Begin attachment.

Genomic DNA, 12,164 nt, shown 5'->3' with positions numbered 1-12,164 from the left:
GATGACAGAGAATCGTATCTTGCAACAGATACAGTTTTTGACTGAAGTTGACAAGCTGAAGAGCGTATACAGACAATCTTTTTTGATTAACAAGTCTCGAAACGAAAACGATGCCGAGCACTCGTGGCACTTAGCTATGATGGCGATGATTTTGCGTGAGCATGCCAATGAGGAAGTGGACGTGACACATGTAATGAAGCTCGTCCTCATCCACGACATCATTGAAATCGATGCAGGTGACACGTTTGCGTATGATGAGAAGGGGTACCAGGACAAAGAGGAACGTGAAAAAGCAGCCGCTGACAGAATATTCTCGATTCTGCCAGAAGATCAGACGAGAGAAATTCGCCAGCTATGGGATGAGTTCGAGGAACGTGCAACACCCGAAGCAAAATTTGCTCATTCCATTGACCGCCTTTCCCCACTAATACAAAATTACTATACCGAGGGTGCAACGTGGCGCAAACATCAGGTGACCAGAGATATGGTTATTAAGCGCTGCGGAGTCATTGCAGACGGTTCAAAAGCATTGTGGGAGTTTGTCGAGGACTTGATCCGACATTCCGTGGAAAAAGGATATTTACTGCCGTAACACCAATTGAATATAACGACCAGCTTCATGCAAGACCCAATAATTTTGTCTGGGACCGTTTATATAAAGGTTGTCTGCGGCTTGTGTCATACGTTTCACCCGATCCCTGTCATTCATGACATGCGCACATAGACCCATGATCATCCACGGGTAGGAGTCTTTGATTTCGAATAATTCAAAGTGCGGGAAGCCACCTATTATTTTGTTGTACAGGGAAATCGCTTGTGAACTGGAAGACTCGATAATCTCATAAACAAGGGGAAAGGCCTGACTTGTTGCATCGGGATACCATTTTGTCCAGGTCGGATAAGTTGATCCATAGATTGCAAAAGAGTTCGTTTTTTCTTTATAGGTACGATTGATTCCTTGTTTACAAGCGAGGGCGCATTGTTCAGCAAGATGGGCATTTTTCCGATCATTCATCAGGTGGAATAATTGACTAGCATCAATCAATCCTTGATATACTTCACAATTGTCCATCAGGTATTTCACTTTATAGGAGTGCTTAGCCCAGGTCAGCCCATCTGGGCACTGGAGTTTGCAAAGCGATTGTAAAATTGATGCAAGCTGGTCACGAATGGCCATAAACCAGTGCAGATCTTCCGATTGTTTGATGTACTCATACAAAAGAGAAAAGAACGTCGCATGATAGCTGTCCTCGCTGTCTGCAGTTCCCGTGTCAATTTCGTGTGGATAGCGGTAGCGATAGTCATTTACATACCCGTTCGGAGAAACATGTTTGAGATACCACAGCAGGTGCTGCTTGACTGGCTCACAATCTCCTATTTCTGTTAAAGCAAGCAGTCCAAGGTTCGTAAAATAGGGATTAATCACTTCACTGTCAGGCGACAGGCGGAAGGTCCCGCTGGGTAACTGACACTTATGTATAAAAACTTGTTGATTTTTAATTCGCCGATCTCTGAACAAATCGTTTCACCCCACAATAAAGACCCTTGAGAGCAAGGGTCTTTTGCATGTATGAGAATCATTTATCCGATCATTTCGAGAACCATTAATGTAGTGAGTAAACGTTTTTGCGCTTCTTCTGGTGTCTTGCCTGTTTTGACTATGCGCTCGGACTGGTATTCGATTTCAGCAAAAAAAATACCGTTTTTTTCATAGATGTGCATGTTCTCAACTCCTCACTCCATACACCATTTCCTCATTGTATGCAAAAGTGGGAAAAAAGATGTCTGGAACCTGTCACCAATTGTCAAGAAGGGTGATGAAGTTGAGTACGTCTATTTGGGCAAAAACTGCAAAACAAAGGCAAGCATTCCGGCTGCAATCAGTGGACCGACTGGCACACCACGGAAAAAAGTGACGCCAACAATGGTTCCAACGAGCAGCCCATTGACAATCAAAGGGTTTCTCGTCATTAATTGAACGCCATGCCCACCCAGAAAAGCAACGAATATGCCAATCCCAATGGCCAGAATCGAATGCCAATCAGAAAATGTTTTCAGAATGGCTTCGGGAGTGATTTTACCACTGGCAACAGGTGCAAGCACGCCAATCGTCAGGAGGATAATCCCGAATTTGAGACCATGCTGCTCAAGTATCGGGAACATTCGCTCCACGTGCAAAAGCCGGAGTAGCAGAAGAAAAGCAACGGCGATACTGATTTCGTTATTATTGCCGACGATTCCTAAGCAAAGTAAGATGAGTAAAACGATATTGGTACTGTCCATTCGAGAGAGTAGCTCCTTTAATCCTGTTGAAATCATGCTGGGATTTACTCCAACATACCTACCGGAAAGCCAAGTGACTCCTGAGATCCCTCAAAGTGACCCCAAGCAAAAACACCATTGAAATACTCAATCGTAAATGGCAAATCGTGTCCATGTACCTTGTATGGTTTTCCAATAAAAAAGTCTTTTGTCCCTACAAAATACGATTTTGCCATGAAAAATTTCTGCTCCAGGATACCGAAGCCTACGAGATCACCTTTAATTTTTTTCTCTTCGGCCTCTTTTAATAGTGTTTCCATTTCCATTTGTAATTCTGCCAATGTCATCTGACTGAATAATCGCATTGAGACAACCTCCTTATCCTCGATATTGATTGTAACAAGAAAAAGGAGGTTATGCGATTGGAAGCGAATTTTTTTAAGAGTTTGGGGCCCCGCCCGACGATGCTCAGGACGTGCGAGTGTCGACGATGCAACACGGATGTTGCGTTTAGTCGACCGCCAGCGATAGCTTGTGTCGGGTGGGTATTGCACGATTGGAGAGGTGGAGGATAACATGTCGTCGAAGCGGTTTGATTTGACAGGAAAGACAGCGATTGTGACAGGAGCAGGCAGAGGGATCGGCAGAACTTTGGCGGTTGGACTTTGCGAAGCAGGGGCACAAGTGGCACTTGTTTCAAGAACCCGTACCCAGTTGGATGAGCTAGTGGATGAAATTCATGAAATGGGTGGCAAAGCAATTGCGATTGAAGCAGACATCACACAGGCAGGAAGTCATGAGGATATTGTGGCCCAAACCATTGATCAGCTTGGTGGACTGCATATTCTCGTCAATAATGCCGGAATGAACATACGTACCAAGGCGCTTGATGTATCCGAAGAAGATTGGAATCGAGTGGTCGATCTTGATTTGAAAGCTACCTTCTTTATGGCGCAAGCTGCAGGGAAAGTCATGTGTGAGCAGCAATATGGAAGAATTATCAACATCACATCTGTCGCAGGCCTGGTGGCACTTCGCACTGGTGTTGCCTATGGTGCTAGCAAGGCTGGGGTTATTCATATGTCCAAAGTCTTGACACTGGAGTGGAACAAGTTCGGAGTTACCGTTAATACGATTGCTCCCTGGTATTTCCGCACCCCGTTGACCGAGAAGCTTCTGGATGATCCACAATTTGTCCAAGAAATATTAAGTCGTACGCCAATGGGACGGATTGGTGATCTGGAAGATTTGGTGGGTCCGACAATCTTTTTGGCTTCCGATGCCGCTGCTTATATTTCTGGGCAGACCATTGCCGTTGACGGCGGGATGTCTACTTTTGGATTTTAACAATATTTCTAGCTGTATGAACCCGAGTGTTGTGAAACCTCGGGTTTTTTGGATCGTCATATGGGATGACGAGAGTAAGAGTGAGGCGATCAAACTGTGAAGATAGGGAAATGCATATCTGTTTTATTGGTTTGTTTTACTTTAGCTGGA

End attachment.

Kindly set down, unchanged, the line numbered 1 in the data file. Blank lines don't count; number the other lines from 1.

Genomic DNA, 12,164 nt, shown 5'->3' with positions numbered 1-12,164 from the left: